And you? 🙂

Question of the day.

What are your feelings/thoughts on butterflies? Do you have a favourite type?

My answer:

Don’t have a favourite type, but I really like butterflies. Can’t exactly pinpoint why, because, well, if you’re blind, you wouldn’t think you can have much to do with butterflies, right? I had butterflies sitting on my hands a few times but you can’t really touch them so that you could get an idea of them as they are so fragile. But I like butterflies. I like the fragility of them, that they are so free and beautiful, and some of their names are cute and beautiful and evocative. Misha also loves butterflies, but his love is a little bit, hm, intricative and sadistic. I also really like the words for butterfly in different languages. I particularly adore the Welsh word pilipala, isn’t it soooo cute? And Swedish fjäril is very lyrical in my opinion. I also like Polish motyl, though in comparison with fjäril it sounds a little bland. Even French papillon is very nice, though I’m generally not big on French. But I absolutely hate English word butterfly. When I think of it, I see a big, fat, heavy fly, being trapped in a butter-dish, or some similarly aesthetic imagery. I just don’t know, whoever came up with this word had to lack imagination quite severely. 😀 But that’s all I can say about butterflies.

How about you? 🙂

Friday nights in Sweden = ‘Fredagsmys’!

Funny that I only heard about a similar thing in Denmark, from a friend who used to live there, – don’t know how they call it there but he told me they like to have it hygge at Friday evenings, eating yummy food and watching the telly – but never knew it’s a thing in Sweden too! What a powerful thing for marketing it must be! But even though, it really sounds good to me to have such a nice and cosy end of the working week and start to the weekend. What do you think. Shouldn’t fredagsmys be introduced to other countries too? 🙂 I’m all for it! It somehow appeals to me despite I am usually not too crazy on all those newly invented traditions created mainly for marketing reasons as I feel like they are often a little artificial.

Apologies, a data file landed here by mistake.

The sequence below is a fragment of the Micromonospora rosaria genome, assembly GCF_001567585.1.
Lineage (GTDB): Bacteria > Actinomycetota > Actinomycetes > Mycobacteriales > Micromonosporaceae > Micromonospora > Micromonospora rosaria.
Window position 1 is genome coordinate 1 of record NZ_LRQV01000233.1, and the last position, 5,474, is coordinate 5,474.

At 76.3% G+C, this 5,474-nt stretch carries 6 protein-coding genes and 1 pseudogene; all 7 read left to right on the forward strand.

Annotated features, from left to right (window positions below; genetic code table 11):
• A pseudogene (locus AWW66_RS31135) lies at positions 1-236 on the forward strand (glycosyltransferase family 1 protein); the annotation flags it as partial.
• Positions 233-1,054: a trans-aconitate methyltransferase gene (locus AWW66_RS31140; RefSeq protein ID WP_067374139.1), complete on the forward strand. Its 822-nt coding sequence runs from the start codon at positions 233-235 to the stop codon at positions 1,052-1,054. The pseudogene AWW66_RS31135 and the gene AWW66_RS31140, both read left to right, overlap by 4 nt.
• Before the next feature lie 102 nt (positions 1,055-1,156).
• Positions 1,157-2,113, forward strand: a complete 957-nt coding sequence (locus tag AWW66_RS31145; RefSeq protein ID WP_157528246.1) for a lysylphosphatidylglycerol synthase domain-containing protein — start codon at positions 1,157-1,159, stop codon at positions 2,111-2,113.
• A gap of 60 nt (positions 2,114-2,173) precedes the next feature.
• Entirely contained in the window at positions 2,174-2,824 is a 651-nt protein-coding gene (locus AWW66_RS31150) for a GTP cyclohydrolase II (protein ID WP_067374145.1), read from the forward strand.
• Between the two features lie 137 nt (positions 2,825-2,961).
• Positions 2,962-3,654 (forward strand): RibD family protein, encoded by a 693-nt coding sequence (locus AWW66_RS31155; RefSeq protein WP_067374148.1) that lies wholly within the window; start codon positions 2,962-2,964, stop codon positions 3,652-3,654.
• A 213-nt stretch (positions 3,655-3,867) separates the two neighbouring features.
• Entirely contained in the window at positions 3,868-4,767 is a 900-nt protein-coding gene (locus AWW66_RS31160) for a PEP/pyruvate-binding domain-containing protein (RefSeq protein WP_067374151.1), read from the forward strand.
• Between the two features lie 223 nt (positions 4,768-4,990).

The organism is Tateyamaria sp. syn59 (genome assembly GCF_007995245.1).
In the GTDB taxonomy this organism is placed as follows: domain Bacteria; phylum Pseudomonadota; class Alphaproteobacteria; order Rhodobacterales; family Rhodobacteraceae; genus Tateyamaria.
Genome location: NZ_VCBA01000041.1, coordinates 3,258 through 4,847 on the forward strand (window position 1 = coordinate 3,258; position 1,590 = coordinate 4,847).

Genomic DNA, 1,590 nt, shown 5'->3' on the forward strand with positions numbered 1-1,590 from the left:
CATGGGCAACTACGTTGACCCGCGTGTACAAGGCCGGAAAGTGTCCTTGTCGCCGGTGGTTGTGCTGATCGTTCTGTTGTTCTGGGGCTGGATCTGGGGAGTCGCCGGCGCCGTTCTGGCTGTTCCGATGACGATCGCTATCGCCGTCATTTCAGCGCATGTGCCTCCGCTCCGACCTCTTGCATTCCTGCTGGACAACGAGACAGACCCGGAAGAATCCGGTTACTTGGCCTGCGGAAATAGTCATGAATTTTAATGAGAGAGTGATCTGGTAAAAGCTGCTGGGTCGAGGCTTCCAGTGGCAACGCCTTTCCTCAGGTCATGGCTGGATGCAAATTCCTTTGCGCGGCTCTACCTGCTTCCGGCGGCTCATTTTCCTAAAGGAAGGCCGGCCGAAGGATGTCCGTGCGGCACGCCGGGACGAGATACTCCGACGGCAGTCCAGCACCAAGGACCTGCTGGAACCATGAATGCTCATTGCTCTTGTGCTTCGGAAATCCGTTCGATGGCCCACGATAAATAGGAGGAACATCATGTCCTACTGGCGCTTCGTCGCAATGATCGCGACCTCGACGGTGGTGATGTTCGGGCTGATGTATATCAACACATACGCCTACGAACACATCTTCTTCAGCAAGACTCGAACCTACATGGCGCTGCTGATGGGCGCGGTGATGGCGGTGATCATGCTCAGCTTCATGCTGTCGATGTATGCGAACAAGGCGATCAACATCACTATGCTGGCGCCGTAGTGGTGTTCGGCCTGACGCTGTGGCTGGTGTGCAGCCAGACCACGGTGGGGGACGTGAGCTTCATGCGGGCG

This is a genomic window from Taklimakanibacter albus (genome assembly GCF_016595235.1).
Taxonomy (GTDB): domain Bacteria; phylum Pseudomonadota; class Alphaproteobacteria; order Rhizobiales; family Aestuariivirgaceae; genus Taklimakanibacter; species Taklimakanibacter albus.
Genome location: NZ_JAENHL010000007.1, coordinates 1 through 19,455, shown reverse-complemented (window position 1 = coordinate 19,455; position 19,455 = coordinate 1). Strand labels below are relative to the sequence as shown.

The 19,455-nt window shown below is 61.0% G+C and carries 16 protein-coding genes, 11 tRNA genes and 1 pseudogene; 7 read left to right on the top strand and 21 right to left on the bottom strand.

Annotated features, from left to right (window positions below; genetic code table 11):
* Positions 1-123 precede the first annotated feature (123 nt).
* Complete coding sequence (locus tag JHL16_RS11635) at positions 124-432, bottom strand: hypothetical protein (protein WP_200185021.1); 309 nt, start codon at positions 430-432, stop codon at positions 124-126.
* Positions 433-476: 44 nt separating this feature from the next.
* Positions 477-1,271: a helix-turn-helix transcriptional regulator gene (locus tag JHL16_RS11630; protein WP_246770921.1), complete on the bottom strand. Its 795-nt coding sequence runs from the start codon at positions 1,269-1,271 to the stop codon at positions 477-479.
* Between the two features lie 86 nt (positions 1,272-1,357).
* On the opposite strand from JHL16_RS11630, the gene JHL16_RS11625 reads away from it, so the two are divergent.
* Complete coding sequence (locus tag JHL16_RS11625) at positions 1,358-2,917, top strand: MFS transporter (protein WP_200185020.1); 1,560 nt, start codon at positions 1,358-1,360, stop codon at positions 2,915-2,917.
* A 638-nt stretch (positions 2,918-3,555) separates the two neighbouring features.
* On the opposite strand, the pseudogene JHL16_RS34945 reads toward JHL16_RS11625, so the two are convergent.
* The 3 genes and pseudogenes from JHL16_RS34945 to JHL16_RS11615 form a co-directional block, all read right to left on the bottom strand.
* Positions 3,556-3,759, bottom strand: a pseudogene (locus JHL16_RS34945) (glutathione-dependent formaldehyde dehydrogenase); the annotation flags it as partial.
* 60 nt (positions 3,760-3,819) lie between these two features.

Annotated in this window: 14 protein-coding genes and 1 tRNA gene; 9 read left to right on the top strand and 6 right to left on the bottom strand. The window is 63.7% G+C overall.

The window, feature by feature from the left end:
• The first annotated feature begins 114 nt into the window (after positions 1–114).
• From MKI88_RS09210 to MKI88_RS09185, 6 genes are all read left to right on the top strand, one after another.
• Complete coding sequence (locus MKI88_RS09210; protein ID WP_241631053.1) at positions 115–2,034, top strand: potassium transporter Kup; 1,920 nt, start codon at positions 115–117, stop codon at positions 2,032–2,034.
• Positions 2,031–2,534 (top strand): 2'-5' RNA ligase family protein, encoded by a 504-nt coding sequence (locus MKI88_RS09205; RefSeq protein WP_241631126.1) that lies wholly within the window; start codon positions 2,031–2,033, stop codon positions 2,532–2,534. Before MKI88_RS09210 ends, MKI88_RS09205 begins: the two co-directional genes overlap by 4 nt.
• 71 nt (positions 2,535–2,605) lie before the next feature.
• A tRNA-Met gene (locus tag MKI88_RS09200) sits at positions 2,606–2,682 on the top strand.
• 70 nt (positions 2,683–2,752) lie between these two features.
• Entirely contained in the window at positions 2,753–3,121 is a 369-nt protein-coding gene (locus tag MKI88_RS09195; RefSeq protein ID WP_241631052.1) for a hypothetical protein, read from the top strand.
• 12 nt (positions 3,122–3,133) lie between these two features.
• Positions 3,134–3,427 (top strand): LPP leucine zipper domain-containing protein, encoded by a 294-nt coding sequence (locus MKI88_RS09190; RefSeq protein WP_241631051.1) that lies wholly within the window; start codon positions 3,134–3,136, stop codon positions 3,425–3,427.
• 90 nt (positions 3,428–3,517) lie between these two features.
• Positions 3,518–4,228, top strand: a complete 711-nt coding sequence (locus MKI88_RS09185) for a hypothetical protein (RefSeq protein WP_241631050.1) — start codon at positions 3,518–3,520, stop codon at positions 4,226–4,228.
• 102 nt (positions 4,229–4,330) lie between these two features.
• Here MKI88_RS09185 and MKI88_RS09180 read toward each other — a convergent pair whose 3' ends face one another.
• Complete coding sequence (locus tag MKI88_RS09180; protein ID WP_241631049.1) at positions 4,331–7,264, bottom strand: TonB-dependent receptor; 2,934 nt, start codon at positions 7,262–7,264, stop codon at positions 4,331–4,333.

Watching the Swedes

fredagsmys2

I was just in my local supermarket doing a quick bit of food shopping. Although the place was relatively empty at that time of day,  I noticed that a few of the aisles were the most popular. Throngs of people gathered in the TexMex aisle, the soft drinks aisle and the aisle displaying crisps.

Of course, I thought! It’s Friday! And in Sweden, that means Fredagsmys!

‘Fredagsmys’ is loosely translated as ‘Friday Cosying’, and it is a relatively modern ritual in Sweden established in the 90’s. Prevalent up and down the country, ‘fredagsmys’ is when friends and families gather together to mark the end of the working week. it’s mostly associated with families and children and traditions differ family to family. However,  one common denominator seems to be that food should be easy and quick to make. In other words, Friday night is a huge night for tacos and pizza in Sweden.

Gathering around food for cosy…